With tremendous responsibility weighing on his shoulders, every morning Mohamed Hefzy purposefully walks the same long corridor, quietly greeting the vintage posters occupying every wall. The member of the Academy of Motion Pictures Arts and Sciences was reinstated in his position as the festival’s president ahead of it 41st edition, which kicks off on November 20. While he started calling it his office only a year ago, the Cairo international film festival’s headquarters is a loyal corroborator. It shares stories of the past four decades with tokens from the industry’s (CIFF) milestones nodding nostalgically at the newest president everywhere he looks. In his spacious office, the producer, writer, and filmmaker – who has more than 80 international awards under his belt – sits behind a glass table, covered with research papers, lists, and action plans. At only a year older than the region’s oldest film festival, Hefzy is an interesting choice, bringing the promise of a fresh perspective. “One of the earliest editions I attended was in the late 1990s. I vividly remember seeing Oliver Stone on stage giving a speech. A few years later, Nicolas Cage attended the festival and stopped at a venue where I was DJing at the time. He came to my booth and told me that he liked my music. Needless to say, it was a big moment for me,” Hefzy shares.
A man of many hats, Hefzy has been an essential part of nearly 30 feature films in Egypt, the US, the UK, and the Arab world, including Clash, which was chosen as the opening film of the Un Certain Regard category at the Cannes film festival, and Yomeddine, which was selected to compete for the Palme d’Or at the 2018 Cannes film festival. Due to the commercial and critical success of his movies, Hefzy has taken part in a number of prestigious film festivals – including Cannes, Venice, Berlin, Sundance, and Toronto. As the youngest president in the history of CIFF, Hefzy did not think twice about accepting the challenge to build on the festival’s successes and bring back its glory days.
Let The Right One In (2008)
China Town (1974)
A Clockwork Orange (1971)
Battle of Algiers (1966)
As one of only 15 festivals in the world given competitive status by the International Federation of Film Producers Associations, making CIFF the only internationally accredited annual film festival in the Arab world, Africa, and the Middle East. “CIFF has been through a lot of difficult times and mismanagement caused by the country’s political and economic changes,” Hefzy says. “However, it is currently trying to reposition itself as a leader among Arab festivals. CIFF has an important role to play not only because it is the oldest running annual festival in the region but also because it is the one festival that takes place in Cairo, the Middle East’s capital of entertainment and cinema for the past century.” This heritage enables CIFF to connect the regional audience with cinema and the Arab film industry, as well as with the rest of the world. The 40th edition, held in November last year, signaled the beginning of a new era by focusing on creating a more sophisticated infrastructure for Arab cinema through nurturing the industry and filmmakers. After making the decision to no longer spend money on bringing in international guests, Hefzy invested in two new concepts instead: Cairo Industry Days, a platform for industry discussions, meetings, workshops, masterclasses, and partnership opportunities, as well as the virtual reality section, celebrating a new form of cinema. “One of the proudest moments for me was holding a masterclass with Nicolas Seydoux, president of the oldest film company in the world, Gaumont,” Hefzy shares. Hefzy also wants to develop the idea that virtual reality cinema is a genre of art and not just a gimmick. “We are considering developing it into a full competition in the future. We aim to encourage local producers to experiment and make VR films because at this stage it is rare to find people in the Arab world who give a full chance to this genre. We are the only Arab festival that features it.”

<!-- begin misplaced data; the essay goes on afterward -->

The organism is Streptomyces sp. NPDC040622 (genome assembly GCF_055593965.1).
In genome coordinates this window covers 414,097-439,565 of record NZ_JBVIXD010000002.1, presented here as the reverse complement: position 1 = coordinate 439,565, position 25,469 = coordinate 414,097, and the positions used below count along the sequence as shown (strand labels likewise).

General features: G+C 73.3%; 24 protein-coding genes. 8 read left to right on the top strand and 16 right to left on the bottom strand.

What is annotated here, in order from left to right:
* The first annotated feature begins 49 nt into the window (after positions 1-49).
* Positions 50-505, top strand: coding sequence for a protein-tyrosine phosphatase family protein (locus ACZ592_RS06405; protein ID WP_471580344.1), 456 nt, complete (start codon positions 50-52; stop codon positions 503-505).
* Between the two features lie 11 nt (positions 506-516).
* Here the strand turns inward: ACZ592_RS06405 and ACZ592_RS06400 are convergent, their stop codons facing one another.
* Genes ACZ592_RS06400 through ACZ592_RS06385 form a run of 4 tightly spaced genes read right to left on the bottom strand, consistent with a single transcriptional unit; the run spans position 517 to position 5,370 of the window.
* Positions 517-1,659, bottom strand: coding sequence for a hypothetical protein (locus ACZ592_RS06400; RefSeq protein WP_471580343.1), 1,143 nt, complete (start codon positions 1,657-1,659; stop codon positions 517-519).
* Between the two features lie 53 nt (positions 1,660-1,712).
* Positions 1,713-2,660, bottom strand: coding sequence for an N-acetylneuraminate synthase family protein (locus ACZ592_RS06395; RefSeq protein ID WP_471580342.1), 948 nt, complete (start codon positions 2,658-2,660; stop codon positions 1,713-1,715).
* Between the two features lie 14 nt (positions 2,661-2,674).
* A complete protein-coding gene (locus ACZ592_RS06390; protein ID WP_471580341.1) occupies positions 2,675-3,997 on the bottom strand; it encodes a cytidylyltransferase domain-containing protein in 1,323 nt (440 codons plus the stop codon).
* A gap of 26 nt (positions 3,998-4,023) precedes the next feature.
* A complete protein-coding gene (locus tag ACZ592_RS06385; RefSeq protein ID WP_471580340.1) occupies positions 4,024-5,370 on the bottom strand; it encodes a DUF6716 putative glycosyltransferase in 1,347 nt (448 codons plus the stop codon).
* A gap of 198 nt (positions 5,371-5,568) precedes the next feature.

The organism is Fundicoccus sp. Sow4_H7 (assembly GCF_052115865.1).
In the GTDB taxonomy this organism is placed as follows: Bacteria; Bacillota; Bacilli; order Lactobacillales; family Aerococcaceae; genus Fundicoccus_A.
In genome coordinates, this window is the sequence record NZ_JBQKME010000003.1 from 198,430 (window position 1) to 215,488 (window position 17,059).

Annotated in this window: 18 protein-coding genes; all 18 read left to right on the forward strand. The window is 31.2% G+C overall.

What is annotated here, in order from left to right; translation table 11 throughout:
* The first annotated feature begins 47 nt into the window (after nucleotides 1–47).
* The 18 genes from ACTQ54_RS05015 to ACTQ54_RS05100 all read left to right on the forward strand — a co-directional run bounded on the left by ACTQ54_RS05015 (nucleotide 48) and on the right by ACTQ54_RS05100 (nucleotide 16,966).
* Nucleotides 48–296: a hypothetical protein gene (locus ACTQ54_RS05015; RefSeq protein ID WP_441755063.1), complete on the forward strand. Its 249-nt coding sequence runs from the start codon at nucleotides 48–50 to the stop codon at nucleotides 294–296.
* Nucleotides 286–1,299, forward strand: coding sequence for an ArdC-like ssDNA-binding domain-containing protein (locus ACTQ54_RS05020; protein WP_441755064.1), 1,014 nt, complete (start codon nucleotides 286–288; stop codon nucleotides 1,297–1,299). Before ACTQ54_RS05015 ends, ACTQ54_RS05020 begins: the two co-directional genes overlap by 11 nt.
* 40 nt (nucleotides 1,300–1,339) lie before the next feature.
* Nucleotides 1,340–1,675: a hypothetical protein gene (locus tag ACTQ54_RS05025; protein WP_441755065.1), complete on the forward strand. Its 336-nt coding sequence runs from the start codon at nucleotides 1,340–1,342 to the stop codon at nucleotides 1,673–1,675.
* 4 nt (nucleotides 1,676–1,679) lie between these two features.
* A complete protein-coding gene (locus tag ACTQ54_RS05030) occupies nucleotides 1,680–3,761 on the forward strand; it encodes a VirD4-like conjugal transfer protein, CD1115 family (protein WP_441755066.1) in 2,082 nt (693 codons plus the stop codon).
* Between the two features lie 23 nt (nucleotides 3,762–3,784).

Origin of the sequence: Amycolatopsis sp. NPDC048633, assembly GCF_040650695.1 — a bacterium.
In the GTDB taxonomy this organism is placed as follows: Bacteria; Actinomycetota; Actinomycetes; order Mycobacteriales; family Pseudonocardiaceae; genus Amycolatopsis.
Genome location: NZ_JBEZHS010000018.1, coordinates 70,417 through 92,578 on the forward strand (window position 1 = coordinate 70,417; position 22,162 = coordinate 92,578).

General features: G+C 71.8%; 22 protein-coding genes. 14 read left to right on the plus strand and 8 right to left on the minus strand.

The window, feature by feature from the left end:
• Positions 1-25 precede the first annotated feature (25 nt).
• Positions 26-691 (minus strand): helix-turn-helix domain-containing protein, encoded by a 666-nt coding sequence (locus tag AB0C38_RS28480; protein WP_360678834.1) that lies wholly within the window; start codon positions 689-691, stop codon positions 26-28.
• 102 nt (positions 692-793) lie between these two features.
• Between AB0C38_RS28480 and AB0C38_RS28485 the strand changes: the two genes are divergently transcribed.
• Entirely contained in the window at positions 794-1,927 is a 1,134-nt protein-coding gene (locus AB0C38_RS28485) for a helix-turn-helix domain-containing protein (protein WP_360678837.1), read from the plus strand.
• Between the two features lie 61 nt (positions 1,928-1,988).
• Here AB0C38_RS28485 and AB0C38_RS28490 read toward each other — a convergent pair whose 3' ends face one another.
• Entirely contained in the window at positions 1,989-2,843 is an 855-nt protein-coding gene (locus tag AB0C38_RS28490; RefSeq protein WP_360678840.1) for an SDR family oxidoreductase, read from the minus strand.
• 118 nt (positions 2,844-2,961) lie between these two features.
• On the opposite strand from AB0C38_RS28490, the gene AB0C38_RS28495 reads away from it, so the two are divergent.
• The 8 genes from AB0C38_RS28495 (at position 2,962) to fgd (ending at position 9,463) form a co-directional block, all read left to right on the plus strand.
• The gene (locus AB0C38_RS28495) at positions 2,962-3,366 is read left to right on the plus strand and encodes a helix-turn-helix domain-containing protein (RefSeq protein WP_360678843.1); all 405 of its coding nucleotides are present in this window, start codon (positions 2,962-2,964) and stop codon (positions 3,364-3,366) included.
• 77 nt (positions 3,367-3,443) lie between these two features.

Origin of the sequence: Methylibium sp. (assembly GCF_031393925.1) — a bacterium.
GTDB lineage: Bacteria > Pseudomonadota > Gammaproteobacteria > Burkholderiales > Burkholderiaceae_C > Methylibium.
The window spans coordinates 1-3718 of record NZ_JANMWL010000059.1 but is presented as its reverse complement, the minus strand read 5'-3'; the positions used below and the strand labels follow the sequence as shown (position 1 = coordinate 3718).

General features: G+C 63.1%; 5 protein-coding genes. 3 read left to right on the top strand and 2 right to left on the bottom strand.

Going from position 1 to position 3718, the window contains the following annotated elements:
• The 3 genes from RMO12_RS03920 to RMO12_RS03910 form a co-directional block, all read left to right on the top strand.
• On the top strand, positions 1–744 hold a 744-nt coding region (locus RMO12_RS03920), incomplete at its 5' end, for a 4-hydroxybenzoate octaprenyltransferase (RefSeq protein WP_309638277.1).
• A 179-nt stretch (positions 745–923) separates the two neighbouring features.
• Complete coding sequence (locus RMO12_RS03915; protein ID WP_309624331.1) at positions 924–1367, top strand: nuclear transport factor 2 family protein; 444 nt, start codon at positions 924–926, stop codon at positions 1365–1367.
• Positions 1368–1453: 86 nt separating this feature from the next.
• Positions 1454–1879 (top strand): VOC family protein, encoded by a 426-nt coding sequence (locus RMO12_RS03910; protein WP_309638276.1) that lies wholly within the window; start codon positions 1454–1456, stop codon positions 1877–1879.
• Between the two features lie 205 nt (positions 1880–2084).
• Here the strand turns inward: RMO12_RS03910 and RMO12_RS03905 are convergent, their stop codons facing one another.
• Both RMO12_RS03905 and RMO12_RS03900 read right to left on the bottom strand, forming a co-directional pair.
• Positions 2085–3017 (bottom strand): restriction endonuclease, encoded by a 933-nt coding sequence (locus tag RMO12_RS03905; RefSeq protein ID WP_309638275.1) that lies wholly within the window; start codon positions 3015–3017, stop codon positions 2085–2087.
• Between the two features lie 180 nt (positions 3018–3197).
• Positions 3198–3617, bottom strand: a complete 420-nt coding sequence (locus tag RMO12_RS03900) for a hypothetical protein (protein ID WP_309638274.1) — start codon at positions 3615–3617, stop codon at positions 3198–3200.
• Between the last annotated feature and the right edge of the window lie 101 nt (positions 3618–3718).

The dynamic president has a three-year plan to reinvent the festival in a way that will connect it further with the international community and local audiences, as well as making it more relevant to the industry. “For this year’s edition, we are planning an exciting lineup with many gala screenings. More importantly, we are targeting a surprising international world premiere; something that has not happened at CIFF for many years.”
Originally published in the fall/winter issue 2019 of Vogue Man Arabia
Read Next: Why John Malkovich Has Nothing to Prove